While the consequences may not be immediate, not paying a credit card bill can have a serious impact to your credit score and potentially making it difficult to secure future lines of credit. If you think you are going to miss your monthly credit card payment, try to be proactive by reaching out to your card issuer. It may be able to set you up with a repayment plan and offer other hardship assistance.

Consider these repercussions and scenarios for what happens if you don’t pay your credit card, depending on how late your payment is.

  1. You just missed your payment due date
  2. Your payment is more than one month overdue
  3. Your payment is more than two months overdue
  4. Your account is more than three months overdue

1. You just missed your payment due date

Perhaps you lost a credit card statement, or simply forgot to send your payment. You will usually be charged a late payment fee. If you pay what you owe or make payment arrangements with your issuer before a full billing cycle passes, the missed payment may not be reported to the credit bureaus.

2. Your payment is more than one month overdue

You’ll probably be contacted by your credit card issuer about your late payment and you may continue to be charged late fees. However, if you resolve the late payment and pay your bills on time in the future, your positive payment history could eventually make that late payment less prominent on your credit report.

3. Your payment is more than two months overdue

The credit issuer may increase the account’s interest rate or impose other penalties and late fees may continue. Credit card issuers will likely report an account as delinquent to credit card bureaus. If the credit card issuer hasn’t transferred the account over to a collection agency, it may be your last chance to pay the credit card before your account is turned over to collectors.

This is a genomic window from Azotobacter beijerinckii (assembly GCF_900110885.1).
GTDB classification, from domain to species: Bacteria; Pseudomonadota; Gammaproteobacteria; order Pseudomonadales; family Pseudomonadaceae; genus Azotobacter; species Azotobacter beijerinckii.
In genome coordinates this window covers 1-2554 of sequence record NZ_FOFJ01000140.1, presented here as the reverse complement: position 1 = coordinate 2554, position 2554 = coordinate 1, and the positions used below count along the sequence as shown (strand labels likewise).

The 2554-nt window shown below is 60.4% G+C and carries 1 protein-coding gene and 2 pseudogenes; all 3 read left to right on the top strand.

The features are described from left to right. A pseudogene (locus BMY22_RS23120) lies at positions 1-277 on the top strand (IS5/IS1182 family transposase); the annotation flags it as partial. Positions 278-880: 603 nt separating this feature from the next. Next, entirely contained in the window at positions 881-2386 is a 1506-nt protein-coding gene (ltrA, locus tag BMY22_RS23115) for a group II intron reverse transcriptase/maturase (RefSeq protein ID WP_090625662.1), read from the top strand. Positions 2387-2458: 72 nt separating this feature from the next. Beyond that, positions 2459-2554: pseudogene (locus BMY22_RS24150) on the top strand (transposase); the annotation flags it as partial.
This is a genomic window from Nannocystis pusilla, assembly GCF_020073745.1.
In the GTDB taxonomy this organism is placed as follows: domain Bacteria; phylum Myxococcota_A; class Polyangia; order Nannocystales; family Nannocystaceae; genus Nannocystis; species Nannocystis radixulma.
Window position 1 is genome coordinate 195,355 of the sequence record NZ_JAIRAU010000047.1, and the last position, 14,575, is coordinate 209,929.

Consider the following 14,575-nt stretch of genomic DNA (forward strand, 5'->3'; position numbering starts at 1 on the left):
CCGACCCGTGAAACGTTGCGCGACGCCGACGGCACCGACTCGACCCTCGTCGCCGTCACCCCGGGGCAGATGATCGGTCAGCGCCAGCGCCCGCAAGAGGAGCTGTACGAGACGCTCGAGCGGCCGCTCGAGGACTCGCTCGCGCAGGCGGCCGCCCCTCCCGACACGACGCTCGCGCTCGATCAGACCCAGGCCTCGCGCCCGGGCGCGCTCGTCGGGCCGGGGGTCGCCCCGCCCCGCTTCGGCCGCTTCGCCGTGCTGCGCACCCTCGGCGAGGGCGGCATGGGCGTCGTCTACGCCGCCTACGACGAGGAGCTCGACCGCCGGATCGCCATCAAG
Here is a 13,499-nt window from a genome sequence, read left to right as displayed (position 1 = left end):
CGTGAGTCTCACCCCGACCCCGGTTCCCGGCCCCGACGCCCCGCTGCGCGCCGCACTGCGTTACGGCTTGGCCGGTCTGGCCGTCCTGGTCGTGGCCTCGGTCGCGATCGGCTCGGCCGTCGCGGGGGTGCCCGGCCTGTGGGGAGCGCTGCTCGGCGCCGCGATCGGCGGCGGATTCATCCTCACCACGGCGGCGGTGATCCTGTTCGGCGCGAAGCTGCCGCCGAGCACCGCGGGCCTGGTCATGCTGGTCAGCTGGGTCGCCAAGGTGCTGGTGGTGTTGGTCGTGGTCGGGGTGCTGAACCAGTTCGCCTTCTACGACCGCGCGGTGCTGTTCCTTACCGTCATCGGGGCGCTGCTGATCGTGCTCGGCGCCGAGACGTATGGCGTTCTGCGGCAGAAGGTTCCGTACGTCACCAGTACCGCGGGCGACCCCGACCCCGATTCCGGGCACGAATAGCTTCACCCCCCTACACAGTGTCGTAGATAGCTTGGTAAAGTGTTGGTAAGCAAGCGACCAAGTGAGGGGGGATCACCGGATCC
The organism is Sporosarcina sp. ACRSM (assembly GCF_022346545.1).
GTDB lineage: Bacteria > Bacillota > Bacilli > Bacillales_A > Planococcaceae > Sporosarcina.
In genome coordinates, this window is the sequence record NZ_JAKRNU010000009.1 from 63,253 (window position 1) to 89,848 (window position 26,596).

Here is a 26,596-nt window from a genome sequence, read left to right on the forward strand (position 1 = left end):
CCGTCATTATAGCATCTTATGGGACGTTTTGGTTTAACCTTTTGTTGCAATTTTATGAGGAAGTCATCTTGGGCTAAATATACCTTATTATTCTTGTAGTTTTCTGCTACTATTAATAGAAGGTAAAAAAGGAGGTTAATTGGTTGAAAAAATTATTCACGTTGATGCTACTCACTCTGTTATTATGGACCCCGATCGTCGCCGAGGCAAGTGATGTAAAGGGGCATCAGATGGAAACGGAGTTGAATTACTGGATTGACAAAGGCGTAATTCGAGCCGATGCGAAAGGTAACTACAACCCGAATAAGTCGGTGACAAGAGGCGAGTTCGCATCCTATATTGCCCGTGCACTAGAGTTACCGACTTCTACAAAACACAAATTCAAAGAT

4. Your account is more than three months overdue

If the credit issuer transfers the debt to a collection agency (though this is not always what happens), debt collectors may begin contacting you for payment. If they’re unable to reach you or resolve the debt, a collector may take legal action to collect payment. The fact that the account is in collections could stay on your credit report for about seven years.

Understanding that not making payments on your credit card bill can have unintended consequences may help you take a more proactive stance going forward. Prioritizing your financial wellness, including credit card management, may help you avoid some common mistakes that could impact your future.

Published April 18, 2017.

Updated October 27, 2020.

Legal Disclaimer: This site is for educational purposes and is not a substitute for professional advice. The material on this site is not intended to provide legal, investment, or financial advice and does not indicate the availability of any Discover product or service. It does not guarantee that Discover offers or endorses a product or service. For specific advice about your unique circumstances, you may wish to consult a qualified professional.